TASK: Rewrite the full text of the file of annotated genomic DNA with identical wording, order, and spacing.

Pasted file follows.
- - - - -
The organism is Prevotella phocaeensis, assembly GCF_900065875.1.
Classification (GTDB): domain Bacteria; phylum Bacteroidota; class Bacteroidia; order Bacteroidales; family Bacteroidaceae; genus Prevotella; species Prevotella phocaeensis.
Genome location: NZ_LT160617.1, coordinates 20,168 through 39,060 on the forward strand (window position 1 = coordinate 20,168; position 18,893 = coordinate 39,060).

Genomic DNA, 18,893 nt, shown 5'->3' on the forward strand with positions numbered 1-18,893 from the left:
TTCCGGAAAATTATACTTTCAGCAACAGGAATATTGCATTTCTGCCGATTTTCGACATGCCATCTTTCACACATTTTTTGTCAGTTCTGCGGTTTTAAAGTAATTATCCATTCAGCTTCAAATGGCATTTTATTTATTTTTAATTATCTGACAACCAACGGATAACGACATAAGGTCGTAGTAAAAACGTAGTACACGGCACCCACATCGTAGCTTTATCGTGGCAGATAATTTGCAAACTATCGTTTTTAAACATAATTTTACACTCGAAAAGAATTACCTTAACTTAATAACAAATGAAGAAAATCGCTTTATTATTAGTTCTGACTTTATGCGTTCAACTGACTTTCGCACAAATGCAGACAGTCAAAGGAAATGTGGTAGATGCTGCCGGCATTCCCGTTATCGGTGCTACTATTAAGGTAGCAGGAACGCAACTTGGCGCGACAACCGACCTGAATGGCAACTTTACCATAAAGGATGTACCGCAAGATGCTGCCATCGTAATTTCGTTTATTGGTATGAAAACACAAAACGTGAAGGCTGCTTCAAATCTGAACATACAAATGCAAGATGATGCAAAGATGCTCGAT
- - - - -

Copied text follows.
The organism is Prevotella phocaeensis, assembly GCF_900065875.1.
Classification (GTDB): domain Bacteria; phylum Bacteroidota; class Bacteroidia; order Bacteroidales; family Bacteroidaceae; genus Prevotella; species Prevotella phocaeensis.
Genome location: NZ_LT160617.1, coordinates 20,168 through 39,060 on the forward strand (window position 1 = coordinate 20,168; position 18,893 = coordinate 39,060).

Genomic DNA, 18,893 nt, shown 5'->3' on the forward strand with positions numbered 1-18,893 from the left:
TTCCGGAAAATTATACTTTCAGCAACAGGAATATTGCATTTCTGCCGATTTTCGACATGCCATCTTTCACACATTTTTTGTCAGTTCTGCGGTTTTAAAGTAATTATCCATTCAGCTTCAAATGGCATTTTATTTATTTTTAATTATCTGACAACCAACGGATAACGACATAAGGTCGTAGTAAAAACGTAGTACACGGCACCCACATCGTAGCTTTATCGTGGCAGATAATTTGCAAACTATCGTTTTTAAACATAATTTTACACTCGAAAAGAATTACCTTAACTTAATAACAAATGAAGAAAATCGCTTTATTATTAGTTCTGACTTTATGCGTTCAACTGACTTTCGCACAAATGCAGACAGTCAAAGGAAATGTGGTAGATGCTGCCGGCATTCCCGTTATCGGTGCTACTATTAAGGTAGCAGGAACGCAACTTGGCGCGACAACCGACCTGAATGGCAACTTTACCATAAAGGATGTACCGCAAGATGCTGCCATCGTAATTTCGTTTATTGGTATGAAAACACAAAACGTGAAGGCTGCTTCAAATCTGAACATACAAATGCAAGATGATGCAAAGATGCTCGAT